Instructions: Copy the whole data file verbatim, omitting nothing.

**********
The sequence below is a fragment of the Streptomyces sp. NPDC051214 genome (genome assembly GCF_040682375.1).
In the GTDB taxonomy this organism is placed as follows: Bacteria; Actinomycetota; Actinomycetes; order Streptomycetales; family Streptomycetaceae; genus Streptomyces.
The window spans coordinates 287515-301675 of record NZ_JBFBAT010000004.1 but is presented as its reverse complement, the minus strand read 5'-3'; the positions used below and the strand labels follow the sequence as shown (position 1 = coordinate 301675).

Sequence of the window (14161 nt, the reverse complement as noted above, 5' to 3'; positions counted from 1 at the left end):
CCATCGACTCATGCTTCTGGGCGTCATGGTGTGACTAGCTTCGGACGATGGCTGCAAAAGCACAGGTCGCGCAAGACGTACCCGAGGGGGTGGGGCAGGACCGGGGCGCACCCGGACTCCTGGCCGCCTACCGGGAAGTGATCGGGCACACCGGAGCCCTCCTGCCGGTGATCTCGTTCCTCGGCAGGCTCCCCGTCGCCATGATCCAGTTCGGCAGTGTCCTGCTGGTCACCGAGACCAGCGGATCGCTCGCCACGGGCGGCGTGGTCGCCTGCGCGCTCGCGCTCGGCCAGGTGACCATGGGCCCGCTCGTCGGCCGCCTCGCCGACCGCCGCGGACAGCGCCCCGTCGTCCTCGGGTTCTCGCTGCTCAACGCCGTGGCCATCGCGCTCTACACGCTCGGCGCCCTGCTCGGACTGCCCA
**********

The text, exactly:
The sequence below is a fragment of the Streptomyces sp. NPDC051214 genome (genome assembly GCF_040682375.1).
In the GTDB taxonomy this organism is placed as follows: Bacteria; Actinomycetota; Actinomycetes; order Streptomycetales; family Streptomycetaceae; genus Streptomyces.
The window spans coordinates 287515-301675 of record NZ_JBFBAT010000004.1 but is presented as its reverse complement, the minus strand read 5'-3'; the positions used below and the strand labels follow the sequence as shown (position 1 = coordinate 301675).

Sequence of the window (14161 nt, the reverse complement as noted above, 5' to 3'; positions counted from 1 at the left end):
CCATCGACTCATGCTTCTGGGCGTCATGGTGTGACTAGCTTCGGACGATGGCTGCAAAAGCACAGGTCGCGCAAGACGTACCCGAGGGGGTGGGGCAGGACCGGGGCGCACCCGGACTCCTGGCCGCCTACCGGGAAGTGATCGGGCACACCGGAGCCCTCCTGCCGGTGATCTCGTTCCTCGGCAGGCTCCCCGTCGCCATGATCCAGTTCGGCAGTGTCCTGCTGGTCACCGAGACCAGCGGATCGCTCGCCACGGGCGGCGTGGTCGCCTGCGCGCTCGCGCTCGGCCAGGTGACCATGGGCCCGCTCGTCGGCCGCCTCGCCGACCGCCGCGGACAGCGCCCCGTCGTCCTCGGGTTCTCGCTGCTCAACGCCGTGGCCATCGCGCTCTACACGCTCGGCGCCCTGCTCGGACTGCCCA